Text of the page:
Countertop Edge - Different Types For Your Kitchen Design

Redesigning a space is an exciting undertaking and one full of decisions. One design aspect that continues to garner plenty of attention (and rightfully so) is the countertop.

Color, texture, and thickness are details that homeowners tend to obsess over. Don’t ignore the importance of choosing the right countertop edge, however. Paying attention to this crucial detail means your kitchen design will look complete, while ignoring it will leave you feeling like your design lacks something.

At Caesarstone, we offer a variety of countertop edges that suit various kitchen design themes. In this article, we’ll take a look at some of the most popular edges.

Popular Countertop Edge Profiles

 

Note that while the following countertop edge options can be beautiful on their own, we at Caesarstone don’t stop there. We offer several options that combine these design cues. For a full list of these (along with other specifications for our countertops), click here.

Square Edge Countertop

Countertop Material: 4043 Primordia

A square edge countertop is one of the most simple options on the market. That doesn’t mean it’s not a sophisticated option, though. In fact, it works particularly well with contemporary kitchen designs.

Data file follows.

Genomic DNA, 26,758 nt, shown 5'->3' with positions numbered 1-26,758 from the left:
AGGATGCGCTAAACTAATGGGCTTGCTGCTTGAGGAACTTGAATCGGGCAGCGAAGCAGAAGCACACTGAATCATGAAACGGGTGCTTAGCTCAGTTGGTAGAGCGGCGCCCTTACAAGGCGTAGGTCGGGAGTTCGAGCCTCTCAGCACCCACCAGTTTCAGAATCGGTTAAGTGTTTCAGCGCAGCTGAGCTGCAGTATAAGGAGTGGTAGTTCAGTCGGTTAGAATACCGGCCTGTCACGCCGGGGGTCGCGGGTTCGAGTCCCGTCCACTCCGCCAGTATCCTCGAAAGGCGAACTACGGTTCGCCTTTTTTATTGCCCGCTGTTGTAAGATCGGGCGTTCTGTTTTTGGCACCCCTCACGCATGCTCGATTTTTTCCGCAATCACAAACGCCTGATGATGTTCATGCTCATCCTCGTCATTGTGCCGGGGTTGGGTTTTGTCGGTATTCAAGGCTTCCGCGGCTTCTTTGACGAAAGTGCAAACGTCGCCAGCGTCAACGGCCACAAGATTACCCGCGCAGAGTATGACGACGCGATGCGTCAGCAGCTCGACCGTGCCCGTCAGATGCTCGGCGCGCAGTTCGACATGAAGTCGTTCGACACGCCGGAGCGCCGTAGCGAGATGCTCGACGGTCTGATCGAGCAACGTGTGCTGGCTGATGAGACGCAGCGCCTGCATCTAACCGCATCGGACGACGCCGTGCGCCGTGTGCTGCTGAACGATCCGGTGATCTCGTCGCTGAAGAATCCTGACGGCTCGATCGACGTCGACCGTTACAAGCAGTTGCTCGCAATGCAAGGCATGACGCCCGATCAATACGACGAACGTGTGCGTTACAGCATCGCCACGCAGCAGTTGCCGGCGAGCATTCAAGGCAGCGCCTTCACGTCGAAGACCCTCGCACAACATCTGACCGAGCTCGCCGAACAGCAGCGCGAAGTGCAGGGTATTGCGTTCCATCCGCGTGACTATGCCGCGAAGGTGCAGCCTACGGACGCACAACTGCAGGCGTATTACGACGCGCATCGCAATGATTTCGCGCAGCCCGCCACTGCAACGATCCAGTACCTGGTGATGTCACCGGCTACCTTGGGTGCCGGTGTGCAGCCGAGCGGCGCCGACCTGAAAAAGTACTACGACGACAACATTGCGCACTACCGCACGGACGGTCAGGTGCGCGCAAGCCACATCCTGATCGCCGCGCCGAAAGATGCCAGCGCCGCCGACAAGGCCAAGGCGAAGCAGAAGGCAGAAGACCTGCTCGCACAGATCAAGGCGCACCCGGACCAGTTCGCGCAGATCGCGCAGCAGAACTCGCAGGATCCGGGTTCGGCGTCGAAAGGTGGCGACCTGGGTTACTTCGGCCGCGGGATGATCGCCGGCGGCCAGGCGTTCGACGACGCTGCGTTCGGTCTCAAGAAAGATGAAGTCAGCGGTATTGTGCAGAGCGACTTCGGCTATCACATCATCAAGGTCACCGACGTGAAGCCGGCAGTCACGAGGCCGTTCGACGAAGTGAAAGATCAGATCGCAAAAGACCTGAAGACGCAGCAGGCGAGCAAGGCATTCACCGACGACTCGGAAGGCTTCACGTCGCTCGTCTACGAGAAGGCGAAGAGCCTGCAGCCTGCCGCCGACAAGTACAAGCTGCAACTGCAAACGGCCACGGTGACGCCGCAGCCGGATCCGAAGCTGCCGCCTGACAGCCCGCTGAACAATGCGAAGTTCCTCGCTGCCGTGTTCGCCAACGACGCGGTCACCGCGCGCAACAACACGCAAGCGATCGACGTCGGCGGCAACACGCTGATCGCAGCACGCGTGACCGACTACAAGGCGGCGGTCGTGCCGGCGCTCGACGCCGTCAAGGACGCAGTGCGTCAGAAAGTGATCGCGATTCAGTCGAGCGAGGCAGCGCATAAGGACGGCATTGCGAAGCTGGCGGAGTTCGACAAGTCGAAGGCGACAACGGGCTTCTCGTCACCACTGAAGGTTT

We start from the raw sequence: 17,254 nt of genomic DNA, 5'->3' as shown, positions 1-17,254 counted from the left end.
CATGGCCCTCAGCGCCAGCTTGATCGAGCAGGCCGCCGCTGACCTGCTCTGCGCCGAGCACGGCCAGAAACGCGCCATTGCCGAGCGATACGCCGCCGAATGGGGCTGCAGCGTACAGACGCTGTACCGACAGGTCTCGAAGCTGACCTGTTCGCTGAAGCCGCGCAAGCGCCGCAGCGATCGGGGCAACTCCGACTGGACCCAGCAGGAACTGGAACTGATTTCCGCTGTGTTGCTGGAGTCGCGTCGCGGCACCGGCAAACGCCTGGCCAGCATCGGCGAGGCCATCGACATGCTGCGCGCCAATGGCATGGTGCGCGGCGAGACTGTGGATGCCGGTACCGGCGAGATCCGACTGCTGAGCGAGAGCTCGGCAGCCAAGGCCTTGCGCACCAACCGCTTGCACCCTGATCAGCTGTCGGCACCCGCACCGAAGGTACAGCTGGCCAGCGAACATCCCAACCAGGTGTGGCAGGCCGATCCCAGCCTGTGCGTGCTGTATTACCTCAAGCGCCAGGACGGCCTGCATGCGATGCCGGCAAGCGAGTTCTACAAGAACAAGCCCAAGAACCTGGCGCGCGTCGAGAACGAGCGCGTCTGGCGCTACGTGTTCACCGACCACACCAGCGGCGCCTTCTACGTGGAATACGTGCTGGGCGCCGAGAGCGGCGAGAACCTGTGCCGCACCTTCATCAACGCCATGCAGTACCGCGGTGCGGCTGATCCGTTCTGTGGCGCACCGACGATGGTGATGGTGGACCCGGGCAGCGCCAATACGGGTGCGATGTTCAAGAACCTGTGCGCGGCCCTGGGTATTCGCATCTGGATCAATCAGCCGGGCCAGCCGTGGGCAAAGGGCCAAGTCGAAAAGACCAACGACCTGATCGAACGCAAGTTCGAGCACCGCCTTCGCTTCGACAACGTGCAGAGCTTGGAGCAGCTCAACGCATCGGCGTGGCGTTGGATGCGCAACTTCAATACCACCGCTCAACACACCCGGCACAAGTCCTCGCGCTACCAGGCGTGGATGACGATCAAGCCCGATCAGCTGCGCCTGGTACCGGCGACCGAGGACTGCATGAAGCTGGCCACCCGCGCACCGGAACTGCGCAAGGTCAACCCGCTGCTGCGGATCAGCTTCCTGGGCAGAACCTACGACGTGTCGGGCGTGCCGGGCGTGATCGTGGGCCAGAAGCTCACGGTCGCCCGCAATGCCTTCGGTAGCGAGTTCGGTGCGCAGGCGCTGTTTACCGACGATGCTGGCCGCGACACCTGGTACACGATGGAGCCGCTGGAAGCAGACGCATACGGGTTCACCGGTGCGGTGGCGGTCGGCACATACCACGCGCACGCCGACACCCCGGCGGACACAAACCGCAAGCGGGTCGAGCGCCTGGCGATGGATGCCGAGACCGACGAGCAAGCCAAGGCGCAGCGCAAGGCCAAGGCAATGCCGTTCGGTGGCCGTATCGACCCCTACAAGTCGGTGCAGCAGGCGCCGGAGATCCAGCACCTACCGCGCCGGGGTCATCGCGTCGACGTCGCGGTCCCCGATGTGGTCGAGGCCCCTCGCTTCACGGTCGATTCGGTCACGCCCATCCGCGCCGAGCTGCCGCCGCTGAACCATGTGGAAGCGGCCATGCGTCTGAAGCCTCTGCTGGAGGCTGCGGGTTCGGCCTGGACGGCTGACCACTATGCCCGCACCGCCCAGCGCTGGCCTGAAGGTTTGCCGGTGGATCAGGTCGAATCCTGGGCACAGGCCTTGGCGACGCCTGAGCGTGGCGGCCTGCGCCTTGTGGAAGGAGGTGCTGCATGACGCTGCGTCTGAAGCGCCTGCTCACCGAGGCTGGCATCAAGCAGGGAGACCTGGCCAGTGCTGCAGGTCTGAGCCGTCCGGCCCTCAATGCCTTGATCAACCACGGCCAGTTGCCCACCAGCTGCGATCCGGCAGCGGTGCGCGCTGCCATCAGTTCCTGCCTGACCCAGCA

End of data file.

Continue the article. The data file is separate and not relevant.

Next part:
Bullnose Countertop

A bullnose countertop edge offers a rounded countertop look. Within the ‘bullnose’ category, you have a few options.

For one, you can choose a half bullnose. With this edge, the top portion curves downwards but flattens out at the underside. There are also double and triple bullnose designs, which feature less and more aggressive curves respectively.

Ogee Edge

Countertop Material: 5151 Empira White

An ogee edge combines concave and convex arches. You can imagine the top-most curve as leading to a ‘pedestal’ while the lower curve constitutes the ‘base.’ An ogee edge is particularly popular in traditional kitchens and with premium countertop materials like quartz.

Bevel Edge Countertop

A bevel edge countertop (sometimes referred to as a ‘bevel square’) incorporates a square cut at roughly a 45-degree angle. You can think of it as taking a slice out of a square edge. It’s another great option for making a countertop edge less sharp. It’s one of the most popular countertop edge profiles because it looks very classy but doesn’t cost much more than other options.

Waterfall Edge Countertop

Countertop Material: 4011 Cloudburst Concrete